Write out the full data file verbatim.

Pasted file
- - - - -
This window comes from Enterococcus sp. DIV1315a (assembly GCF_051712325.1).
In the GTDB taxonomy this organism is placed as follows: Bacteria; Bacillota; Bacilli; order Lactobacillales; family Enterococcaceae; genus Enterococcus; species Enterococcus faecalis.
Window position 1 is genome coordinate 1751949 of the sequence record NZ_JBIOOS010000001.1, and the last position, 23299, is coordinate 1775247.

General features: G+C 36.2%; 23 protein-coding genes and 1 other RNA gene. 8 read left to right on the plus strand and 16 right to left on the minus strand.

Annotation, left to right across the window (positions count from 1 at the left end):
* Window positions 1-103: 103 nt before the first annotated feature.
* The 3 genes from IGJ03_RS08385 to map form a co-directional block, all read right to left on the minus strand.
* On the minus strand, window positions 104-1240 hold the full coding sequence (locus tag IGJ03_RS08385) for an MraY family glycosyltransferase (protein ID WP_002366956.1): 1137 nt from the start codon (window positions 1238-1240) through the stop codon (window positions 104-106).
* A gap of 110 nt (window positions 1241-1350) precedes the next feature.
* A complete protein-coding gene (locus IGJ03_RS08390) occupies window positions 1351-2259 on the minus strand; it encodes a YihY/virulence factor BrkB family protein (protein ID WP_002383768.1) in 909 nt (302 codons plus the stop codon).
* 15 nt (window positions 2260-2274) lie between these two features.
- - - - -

This window comes from Enterococcus sp. DIV1315a (assembly GCF_051712325.1).
In the GTDB taxonomy this organism is placed as follows: Bacteria; Bacillota; Bacilli; order Lactobacillales; family Enterococcaceae; genus Enterococcus; species Enterococcus faecalis.
Window position 1 is genome coordinate 1751949 of the sequence record NZ_JBIOOS010000001.1, and the last position, 23299, is coordinate 1775247.

General features: G+C 36.2%; 23 protein-coding genes and 1 other RNA gene. 8 read left to right on the plus strand and 16 right to left on the minus strand.

Annotation, left to right across the window (positions count from 1 at the left end):
* Window positions 1-103: 103 nt before the first annotated feature.
* The 3 genes from IGJ03_RS08385 to map form a co-directional block, all read right to left on the minus strand.
* On the minus strand, window positions 104-1240 hold the full coding sequence (locus tag IGJ03_RS08385) for an MraY family glycosyltransferase (protein ID WP_002366956.1): 1137 nt from the start codon (window positions 1238-1240) through the stop codon (window positions 104-106).
* A gap of 110 nt (window positions 1241-1350) precedes the next feature.
* A complete protein-coding gene (locus IGJ03_RS08390) occupies window positions 1351-2259 on the minus strand; it encodes a YihY/virulence factor BrkB family protein (protein ID WP_002383768.1) in 909 nt (302 codons plus the stop codon).
* 15 nt (window positions 2260-2274) lie between these two features.